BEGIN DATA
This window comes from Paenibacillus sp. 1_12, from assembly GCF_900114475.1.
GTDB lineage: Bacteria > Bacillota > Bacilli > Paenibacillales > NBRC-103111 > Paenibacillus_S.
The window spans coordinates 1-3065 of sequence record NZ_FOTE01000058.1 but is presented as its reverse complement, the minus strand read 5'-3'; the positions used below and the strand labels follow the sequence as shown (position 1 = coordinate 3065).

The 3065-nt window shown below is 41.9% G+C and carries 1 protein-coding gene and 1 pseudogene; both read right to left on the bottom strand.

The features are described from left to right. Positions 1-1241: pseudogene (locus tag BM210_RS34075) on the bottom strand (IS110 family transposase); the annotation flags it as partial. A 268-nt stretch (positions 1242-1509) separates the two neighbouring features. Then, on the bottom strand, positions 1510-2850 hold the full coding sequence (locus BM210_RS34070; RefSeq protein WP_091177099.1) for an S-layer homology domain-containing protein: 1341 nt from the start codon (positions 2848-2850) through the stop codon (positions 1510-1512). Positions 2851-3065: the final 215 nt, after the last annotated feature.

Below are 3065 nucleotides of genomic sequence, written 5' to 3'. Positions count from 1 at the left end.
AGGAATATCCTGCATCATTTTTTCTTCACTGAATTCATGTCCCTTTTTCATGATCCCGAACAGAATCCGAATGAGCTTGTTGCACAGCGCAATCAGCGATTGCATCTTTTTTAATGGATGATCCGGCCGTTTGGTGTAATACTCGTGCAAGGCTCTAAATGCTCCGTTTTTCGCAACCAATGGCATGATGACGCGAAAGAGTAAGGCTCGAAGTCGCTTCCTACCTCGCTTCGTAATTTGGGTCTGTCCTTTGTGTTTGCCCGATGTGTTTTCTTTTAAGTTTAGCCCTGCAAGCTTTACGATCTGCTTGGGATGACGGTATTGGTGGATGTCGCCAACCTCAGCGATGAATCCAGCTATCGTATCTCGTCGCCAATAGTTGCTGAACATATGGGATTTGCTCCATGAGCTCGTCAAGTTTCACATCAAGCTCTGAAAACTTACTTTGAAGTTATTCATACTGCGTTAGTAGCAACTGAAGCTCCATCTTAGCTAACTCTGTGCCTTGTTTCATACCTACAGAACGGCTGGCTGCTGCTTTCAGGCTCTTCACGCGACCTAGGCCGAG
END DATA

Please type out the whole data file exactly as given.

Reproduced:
This window comes from Paenibacillus sp. 1_12, from assembly GCF_900114475.1.
GTDB lineage: Bacteria > Bacillota > Bacilli > Paenibacillales > NBRC-103111 > Paenibacillus_S.
The window spans coordinates 1-3065 of sequence record NZ_FOTE01000058.1 but is presented as its reverse complement, the minus strand read 5'-3'; the positions used below and the strand labels follow the sequence as shown (position 1 = coordinate 3065).

The 3065-nt window shown below is 41.9% G+C and carries 1 protein-coding gene and 1 pseudogene; both read right to left on the bottom strand.

The features are described from left to right. Positions 1-1241: pseudogene (locus tag BM210_RS34075) on the bottom strand (IS110 family transposase); the annotation flags it as partial. A 268-nt stretch (positions 1242-1509) separates the two neighbouring features. Then, on the bottom strand, positions 1510-2850 hold the full coding sequence (locus BM210_RS34070; RefSeq protein WP_091177099.1) for an S-layer homology domain-containing protein: 1341 nt from the start codon (positions 2848-2850) through the stop codon (positions 1510-1512). Positions 2851-3065: the final 215 nt, after the last annotated feature.

Below are 3065 nucleotides of genomic sequence, written 5' to 3'. Positions count from 1 at the left end.
AGGAATATCCTGCATCATTTTTTCTTCACTGAATTCATGTCCCTTTTTCATGATCCCGAACAGAATCCGAATGAGCTTGTTGCACAGCGCAATCAGCGATTGCATCTTTTTTAATGGATGATCCGGCCGTTTGGTGTAATACTCGTGCAAGGCTCTAAATGCTCCGTTTTTCGCAACCAATGGCATGATGACGCGAAAGAGTAAGGCTCGAAGTCGCTTCCTACCTCGCTTCGTAATTTGGGTCTGTCCTTTGTGTTTGCCCGATGTGTTTTCTTTTAAGTTTAGCCCTGCAAGCTTTACGATCTGCTTGGGATGACGGTATTGGTGGATGTCGCCAACCTCAGCGATGAATCCAGCTATCGTATCTCGTCGCCAATAGTTGCTGAACATATGGGATTTGCTCCATGAGCTCGTCAAGTTTCACATCAAGCTCTGAAAACTTACTTTGAAGTTATTCATACTGCGTTAGTAGCAACTGAAGCTCCATCTTAGCTAACTCTGTGCCTTGTTTCATACCTACAGAACGGCTGGCTGCTGCTTTCAGGCTCTTCACGCGACCTAGGCCGAG